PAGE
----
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This was given as a Christmas present to a member of our family who is also a Girl Guide Leader so I hope that she can use this to carry some of her crafty bits and pieces!

So where will my sewing journey take me this year? Well, for a start, I hope to finish some of the projects that I began in 2017. This includes three quilt-tops that all need to be completed and then quilted. I think that the end of last year was somewhat consumed with work so I hope to try to make more time for stitchery this year. I have also signed up to a Facebook event that is being run by Betty’s Sewing Box called A year in Stitch which is a commitment to add at least one stitch per day to your work for a whole year. I have a couple of embroidery projects that I am working on so I hope that I might be able to achieve this. Embroidery can be fitted into a lunch-hour or done in front of the television on these dark winter nights when we have little motivation to do anything other than hibernate and huddle in front of the log-burner..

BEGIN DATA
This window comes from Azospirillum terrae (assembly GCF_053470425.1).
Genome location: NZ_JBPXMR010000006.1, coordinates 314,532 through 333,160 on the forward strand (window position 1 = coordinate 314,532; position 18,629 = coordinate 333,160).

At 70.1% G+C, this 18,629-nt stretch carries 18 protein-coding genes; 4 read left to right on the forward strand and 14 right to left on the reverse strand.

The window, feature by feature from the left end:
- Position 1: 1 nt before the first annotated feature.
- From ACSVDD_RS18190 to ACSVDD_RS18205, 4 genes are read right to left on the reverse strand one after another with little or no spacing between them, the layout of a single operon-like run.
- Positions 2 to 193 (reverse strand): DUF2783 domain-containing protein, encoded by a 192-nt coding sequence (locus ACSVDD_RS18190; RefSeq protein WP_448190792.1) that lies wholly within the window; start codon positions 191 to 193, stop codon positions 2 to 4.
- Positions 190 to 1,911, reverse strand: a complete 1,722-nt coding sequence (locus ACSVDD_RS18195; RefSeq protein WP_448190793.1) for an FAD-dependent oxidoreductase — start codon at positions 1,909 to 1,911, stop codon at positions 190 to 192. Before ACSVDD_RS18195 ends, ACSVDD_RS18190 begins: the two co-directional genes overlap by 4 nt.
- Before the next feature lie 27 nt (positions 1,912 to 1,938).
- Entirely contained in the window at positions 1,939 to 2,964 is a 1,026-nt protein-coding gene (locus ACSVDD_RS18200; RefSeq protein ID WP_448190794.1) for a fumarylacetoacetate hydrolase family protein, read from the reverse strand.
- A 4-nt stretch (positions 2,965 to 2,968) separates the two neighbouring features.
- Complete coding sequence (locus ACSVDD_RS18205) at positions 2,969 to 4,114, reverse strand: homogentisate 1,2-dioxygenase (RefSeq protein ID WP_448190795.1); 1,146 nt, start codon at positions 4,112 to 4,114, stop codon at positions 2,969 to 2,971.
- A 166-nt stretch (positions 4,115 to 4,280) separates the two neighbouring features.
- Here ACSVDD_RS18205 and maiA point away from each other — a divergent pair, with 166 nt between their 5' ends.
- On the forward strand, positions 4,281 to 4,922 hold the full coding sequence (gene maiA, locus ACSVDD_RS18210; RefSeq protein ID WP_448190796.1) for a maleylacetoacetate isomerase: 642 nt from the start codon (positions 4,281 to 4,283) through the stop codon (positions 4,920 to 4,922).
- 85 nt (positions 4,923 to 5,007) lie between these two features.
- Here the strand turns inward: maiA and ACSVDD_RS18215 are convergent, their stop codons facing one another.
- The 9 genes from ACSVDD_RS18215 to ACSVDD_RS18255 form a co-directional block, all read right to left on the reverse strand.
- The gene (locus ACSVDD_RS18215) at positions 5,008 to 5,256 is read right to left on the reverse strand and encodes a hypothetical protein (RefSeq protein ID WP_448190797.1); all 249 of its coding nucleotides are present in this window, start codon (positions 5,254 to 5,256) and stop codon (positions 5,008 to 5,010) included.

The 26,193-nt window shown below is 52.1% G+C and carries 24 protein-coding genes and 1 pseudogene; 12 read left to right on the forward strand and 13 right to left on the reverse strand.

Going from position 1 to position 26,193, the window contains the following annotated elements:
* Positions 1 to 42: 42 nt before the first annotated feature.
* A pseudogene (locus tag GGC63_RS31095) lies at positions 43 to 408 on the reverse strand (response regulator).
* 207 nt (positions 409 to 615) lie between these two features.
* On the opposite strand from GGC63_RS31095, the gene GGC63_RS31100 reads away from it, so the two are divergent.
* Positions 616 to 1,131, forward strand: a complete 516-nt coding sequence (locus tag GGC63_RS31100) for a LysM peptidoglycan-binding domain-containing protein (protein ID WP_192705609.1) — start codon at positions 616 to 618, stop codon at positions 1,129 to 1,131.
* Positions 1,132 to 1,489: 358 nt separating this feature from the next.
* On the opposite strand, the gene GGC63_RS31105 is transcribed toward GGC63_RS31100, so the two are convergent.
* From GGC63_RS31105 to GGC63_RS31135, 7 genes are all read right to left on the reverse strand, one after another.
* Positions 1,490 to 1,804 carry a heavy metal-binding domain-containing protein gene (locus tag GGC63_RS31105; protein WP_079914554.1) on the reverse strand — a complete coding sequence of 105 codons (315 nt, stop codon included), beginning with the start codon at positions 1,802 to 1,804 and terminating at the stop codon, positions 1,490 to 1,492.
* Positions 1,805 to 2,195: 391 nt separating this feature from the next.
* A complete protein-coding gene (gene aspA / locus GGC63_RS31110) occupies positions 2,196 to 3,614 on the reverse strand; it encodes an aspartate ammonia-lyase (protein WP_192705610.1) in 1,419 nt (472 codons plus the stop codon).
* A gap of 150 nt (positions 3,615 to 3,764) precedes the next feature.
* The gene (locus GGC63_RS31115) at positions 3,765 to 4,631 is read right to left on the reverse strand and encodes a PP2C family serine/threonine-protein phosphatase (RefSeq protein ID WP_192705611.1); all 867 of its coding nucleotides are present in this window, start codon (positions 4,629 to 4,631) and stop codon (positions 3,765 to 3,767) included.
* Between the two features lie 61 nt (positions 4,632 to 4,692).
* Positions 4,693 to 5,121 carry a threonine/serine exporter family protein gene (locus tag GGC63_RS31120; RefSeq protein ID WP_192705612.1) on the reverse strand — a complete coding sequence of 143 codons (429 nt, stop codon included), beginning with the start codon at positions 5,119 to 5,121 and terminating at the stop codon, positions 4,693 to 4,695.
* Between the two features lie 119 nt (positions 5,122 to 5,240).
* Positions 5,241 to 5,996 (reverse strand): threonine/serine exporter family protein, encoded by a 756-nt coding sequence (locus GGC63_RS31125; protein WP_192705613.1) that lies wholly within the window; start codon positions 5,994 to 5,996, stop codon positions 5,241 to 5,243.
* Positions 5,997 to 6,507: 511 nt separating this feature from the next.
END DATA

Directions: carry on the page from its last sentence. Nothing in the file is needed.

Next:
Well, I think that’s enough of my ramblings for one evening. Wishing you a very happy and quilty new year that is filled with fabric and lovely projects!

April x

A fab day at the Festival of Quilts

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Well here we are again at my favourite time of the year; a time when quilters and patchwork-enthusiasts from all over the world gather (some with long-suffering partners in tow) to attend the annual Festival of Quilts in Birmingham. As my work-colleagues will attest, I’ve been going on about this fairly constantly for the past two-weeks and I absolutely couldn’t wait to spend a day immersed in all-things quilting. So I was up with the lark on Saturday morning and I positively danced to the train station to hop on the train (yes, that’s how excited I was..)